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Amicus urges officials to regain control of BCCI

After elaborate discussions with various state units, Justice PS Narasimha now wants the officials to regain control of the Board as early as possible.

cricket Updated: May 17, 2019 08:37 IST
Khurram Habib
Khurram Habib
Hindustan Times, New Delhi
BCCI,BCCI officials,Committee of Administrators
BCCI Logo(Hindustan Times via Getty Images)

After over three years of wrangling over implementing reforms suggested for the Board of Control for Cricket in India (BCCI), the Supreme Court’s amicus curiae wants the cricket officials to quickly complete the process and regain control of the cash-rich body.

PS Narasimha was appointed by the Supreme Court to help it resolve objections by cricket officials over implementing the Justice RM Lodha committee recommendations submitted in January, 2016 in letter and spirit.

After elaborate discussions with various state units, Narasimha now wants the officials to regain control of the Board as early as possible.

He has held 150 hours of deliberations with state associations, Committee of Administrators (CoA) and BCCI. Narasimha says the ball is in the Board’s court. Elections have not been held to BCCI posts since 2016 as the reform process has to be completed.

“A lot of issues have been resolved (between CoA and state bodies over adopting the new constitution).

“Lots of associations have been saying they want to go for elections. All, except a couple, want elections. The thing is once they go for elections, the democratic process will begin and an elected body will come. It is for them to take decisions. They should now take a call on what they want to do,” said Narasimha, who is pushing to complete the reform process. While some state units filed objections (interlocutory applications in legal parlance) before him, the Supreme Court is on vacation and will hear the issue next only in July.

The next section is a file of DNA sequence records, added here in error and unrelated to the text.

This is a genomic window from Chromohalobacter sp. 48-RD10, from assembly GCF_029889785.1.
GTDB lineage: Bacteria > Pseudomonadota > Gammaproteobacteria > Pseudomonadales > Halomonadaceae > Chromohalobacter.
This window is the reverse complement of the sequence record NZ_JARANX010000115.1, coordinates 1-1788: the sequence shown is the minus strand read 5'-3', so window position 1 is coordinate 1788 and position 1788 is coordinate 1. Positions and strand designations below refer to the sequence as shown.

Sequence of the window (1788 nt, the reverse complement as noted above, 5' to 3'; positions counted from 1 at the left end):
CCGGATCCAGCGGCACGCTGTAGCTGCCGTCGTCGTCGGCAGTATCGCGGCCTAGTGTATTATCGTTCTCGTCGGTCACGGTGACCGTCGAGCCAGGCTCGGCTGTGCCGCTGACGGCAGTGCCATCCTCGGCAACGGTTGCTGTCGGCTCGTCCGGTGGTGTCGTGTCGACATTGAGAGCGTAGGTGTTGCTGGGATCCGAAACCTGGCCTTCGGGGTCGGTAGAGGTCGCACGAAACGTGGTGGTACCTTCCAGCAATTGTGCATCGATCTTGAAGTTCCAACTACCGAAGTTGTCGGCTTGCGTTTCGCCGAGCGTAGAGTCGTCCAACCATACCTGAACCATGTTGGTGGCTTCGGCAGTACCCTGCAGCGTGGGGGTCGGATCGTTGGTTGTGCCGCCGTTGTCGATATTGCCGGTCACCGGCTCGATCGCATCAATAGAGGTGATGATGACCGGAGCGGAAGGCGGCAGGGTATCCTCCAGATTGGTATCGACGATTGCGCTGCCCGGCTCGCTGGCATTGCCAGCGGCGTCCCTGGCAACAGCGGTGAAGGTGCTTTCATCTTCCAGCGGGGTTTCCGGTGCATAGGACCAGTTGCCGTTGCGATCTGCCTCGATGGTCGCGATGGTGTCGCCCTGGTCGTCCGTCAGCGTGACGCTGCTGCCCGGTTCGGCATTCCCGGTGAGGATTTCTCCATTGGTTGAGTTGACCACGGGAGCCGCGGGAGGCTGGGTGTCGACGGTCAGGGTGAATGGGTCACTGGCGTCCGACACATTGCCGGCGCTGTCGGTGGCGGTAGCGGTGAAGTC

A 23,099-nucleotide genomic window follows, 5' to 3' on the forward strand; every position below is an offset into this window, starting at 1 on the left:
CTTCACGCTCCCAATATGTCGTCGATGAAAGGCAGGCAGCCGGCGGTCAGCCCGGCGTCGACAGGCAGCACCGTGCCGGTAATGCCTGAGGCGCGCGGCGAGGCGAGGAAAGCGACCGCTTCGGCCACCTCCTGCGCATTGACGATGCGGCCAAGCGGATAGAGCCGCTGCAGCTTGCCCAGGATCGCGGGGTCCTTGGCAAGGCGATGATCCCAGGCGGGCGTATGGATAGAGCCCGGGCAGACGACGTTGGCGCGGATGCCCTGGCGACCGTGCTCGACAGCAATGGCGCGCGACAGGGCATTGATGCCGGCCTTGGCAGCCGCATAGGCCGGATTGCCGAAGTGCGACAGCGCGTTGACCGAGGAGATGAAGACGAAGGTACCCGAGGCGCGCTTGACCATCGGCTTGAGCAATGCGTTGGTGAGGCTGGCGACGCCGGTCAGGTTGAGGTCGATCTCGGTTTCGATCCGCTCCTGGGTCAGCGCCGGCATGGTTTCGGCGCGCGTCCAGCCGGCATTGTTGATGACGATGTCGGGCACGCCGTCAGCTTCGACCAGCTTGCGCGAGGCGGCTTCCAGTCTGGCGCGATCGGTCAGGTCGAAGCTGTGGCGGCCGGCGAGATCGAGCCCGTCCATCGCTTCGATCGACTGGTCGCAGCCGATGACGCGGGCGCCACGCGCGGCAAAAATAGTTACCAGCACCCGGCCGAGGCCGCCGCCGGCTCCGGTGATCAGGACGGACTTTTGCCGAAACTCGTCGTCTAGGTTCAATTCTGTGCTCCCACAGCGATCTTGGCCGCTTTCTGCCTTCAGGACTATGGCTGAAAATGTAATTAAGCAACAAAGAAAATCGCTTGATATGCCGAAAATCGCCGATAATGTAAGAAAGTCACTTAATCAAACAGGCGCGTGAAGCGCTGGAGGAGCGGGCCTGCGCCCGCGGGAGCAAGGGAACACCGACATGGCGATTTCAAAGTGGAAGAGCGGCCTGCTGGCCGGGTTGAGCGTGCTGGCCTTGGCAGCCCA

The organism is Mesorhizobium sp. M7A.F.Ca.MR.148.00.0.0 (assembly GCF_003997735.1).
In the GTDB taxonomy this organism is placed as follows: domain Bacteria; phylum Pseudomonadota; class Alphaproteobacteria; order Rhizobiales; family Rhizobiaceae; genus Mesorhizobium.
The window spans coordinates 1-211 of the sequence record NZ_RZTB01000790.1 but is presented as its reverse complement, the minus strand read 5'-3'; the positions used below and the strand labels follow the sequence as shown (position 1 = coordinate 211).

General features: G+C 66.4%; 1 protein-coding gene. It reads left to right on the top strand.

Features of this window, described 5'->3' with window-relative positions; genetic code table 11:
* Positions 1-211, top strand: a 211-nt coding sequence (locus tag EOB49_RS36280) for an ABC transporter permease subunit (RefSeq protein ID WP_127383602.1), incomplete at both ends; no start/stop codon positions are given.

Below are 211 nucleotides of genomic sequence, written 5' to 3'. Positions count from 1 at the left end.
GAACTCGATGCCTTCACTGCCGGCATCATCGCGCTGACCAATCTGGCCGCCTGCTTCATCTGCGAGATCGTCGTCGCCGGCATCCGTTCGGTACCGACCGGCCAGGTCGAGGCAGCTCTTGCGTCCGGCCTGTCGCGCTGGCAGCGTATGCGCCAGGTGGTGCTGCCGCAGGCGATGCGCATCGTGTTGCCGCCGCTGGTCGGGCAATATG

The amicus said there is more clarity on issues now and hence the parties need to sit together and resolve the matter. Out of 36 state units, 29 have come on board.

“A lot of bodies have said they have no issues on whatever is directed by Lodha, and will comply. It is up to them to decide on elections. There is no stay on elections. It is they who wanted objections to be heard.

“Everyone should sort it out. There has been enough fighting, no one is gaining. CoA should also coordinate with them and bring it to a beautiful conclusion,” he said.

“If somebody wants to argue, they can do that after the court reopens, but something positive needs to be done. It should end as early as possible, I want to put an end to it.”

The amicus said the Lodha recommendations were not rigid and didn’t say the constitution that applies for BCCI also applies for state bodies.

“Lodha never said anything about state units, SC only asked to do it on ‘similar lines’. Similar lines didn’t mean it should be done with mathematical precision—like every apex council needs to have nine members. That is what I brought about. It can’t be such a rigid rule because BCCI has only 36 members whereas some states have 1000, 2000 members. The CoA thought they were bound by the judgement and said nobody advised us over it. But they appreciate it now.”

The CoA said it has agreed to expanding state unit’s council.

First Published: May 17, 2019 08:37 IST